Last year, for the first time since 1980, we were reauthorized by Congress. This was an important signal to our people that they are not alone in their struggle to achieve parity with the rest of the country.

I can see the progress made, particularly in highways and other infrastructure, and it is obvious that the challenge is still there. Since 1960, the number of economically distressed Appalachian counties has been cut in half, from 214 to 108 in 1999. We still are faced with 108 counties that have not benefited equally from the economic growth of the Region. These are the most difficult examples of distress. We continue to seek alternate strategies for addressing the most serious kinds of economic distress in our Region.

A case in point is West Virginia's McDowell County, situated on the West Virginia–Virginia border and almost touching Kentucky. In 40 years, McDowell County has lost 70,000 people, down from a population of 100,000 to a population of only 30,000. It is plagued with infrastructure and communication problems.

As governor, I decided to try to do something for McDowell County to change the direction in which it was headed. With the assistance of the federal co-chairman, Dr. White, and the Appalachian Regional Commission staff, we spent a day meeting with the people and the leadership of McDowell County. We met 10 mayors and held four town meetings. We also met with the county commissioners and state legislators. We agreed on a strategy. The first thing we need to do is build leadership at the local level. We can't impose that on them, but we can build upon and motivate the leadership that is already there. With the assistance of ARC, we have engaged a consultant, the Rensselaerville Institute, which has a considerable track record. They are already at work.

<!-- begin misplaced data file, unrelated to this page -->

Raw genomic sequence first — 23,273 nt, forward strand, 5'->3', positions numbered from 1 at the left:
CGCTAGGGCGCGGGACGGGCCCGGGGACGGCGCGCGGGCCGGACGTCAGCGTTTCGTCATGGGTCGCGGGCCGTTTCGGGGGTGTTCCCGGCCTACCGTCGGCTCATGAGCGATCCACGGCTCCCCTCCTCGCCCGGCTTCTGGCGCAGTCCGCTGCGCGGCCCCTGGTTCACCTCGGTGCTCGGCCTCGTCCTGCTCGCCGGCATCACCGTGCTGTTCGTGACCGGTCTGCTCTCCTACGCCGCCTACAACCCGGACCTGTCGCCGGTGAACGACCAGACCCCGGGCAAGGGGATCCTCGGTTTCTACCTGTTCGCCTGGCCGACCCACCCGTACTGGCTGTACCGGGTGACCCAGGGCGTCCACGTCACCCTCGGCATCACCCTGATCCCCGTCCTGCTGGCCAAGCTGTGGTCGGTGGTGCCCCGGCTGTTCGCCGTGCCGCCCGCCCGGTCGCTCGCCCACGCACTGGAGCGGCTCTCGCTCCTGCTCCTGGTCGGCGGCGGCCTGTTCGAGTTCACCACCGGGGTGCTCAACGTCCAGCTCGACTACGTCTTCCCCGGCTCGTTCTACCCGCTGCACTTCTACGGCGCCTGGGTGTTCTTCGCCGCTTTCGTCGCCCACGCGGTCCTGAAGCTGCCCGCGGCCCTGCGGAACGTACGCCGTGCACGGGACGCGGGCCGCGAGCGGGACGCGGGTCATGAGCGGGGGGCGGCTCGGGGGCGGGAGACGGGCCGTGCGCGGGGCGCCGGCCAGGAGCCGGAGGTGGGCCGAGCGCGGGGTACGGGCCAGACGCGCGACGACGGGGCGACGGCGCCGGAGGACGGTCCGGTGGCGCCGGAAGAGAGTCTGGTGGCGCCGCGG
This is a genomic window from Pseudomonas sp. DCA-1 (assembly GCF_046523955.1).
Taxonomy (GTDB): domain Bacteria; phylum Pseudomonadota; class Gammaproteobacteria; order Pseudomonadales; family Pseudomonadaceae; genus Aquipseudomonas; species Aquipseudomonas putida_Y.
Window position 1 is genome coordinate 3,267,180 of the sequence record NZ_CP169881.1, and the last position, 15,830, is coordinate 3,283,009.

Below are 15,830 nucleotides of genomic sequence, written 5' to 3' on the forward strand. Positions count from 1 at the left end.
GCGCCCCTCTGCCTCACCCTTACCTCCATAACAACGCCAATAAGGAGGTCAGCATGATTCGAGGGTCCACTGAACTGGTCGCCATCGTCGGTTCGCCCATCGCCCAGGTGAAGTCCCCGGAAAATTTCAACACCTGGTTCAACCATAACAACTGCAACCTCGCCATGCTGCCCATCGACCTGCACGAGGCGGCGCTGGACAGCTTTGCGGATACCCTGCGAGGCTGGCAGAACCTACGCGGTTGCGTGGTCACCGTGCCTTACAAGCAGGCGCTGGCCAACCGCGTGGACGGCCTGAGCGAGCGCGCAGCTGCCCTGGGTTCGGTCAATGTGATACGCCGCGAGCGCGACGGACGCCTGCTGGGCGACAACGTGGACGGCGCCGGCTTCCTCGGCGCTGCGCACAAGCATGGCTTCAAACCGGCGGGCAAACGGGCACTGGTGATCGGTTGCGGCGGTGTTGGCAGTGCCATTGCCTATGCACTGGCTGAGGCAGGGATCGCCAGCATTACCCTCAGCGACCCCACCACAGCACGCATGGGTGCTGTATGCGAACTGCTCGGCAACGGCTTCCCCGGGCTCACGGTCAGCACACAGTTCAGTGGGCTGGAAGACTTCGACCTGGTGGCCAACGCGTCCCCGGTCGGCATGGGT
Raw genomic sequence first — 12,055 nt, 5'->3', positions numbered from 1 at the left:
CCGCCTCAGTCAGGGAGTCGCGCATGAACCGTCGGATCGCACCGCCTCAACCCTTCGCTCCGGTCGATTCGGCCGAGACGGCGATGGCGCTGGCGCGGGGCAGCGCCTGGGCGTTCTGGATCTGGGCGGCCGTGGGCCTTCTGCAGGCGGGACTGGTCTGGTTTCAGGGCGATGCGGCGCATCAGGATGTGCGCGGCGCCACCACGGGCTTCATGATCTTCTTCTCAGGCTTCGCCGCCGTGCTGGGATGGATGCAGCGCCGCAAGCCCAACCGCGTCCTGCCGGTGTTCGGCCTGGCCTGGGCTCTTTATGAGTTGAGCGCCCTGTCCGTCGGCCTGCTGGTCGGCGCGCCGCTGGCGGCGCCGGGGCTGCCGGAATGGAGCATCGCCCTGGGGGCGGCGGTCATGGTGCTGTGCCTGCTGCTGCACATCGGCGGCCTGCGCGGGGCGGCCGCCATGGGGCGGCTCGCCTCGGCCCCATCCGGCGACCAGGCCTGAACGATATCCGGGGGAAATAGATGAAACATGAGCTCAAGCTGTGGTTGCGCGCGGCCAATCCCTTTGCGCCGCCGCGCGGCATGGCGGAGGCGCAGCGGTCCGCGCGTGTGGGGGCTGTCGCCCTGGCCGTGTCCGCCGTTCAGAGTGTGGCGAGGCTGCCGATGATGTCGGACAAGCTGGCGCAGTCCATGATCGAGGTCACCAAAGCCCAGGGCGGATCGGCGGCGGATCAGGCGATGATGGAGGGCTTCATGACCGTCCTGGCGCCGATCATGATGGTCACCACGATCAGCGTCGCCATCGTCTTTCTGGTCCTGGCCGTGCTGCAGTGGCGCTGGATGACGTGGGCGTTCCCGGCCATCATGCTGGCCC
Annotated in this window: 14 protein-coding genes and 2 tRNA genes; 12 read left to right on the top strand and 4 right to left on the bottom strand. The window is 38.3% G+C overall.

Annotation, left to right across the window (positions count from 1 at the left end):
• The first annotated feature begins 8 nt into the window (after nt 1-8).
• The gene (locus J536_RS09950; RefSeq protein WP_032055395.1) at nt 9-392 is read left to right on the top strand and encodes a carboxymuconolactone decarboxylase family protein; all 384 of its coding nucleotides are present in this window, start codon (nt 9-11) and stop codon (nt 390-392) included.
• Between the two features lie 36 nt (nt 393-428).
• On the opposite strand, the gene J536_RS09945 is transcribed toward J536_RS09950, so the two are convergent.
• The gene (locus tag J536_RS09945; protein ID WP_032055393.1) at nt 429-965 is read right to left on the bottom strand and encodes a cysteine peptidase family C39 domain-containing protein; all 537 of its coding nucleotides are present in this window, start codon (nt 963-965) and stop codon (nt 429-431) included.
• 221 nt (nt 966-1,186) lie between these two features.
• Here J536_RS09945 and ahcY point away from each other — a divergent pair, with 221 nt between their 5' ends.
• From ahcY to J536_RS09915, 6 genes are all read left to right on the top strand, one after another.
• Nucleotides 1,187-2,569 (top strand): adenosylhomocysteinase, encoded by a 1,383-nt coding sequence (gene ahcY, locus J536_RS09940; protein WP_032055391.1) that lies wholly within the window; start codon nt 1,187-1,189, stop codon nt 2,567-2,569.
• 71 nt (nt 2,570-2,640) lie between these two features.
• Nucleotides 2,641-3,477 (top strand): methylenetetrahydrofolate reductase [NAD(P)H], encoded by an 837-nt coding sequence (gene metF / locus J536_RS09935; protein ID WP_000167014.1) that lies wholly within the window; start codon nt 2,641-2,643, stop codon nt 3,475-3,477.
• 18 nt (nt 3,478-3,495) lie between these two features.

Another part of West Virginia's strategy is to engage coal and land companies that own substantial parcels of land in the county. When the strategy is finally formalized into a plan, I believe those companies that have substantially benefited from their investments in McDowell County may be willing to assist us by reinvesting in the county. We already have had expressions of interest from foundations and corporations to help us with infrastructure development, educational improvements, and other critical components needed in McDowell County.

The Appalachian Regional Commission has been a catalyst in this process. It has provided the seed money, the technical expertise, and the promise of future resources necessary to meet the challenges posed to us by the chronic economic problems affecting this county.

There are numerous other "McDowell Counties" in the Appalachian Region and many counties that are on the precipice and in danger of falling into the economic condition that afflicts McDowell. The ARC in many instances is all that stands between these counties and economic catastrophe.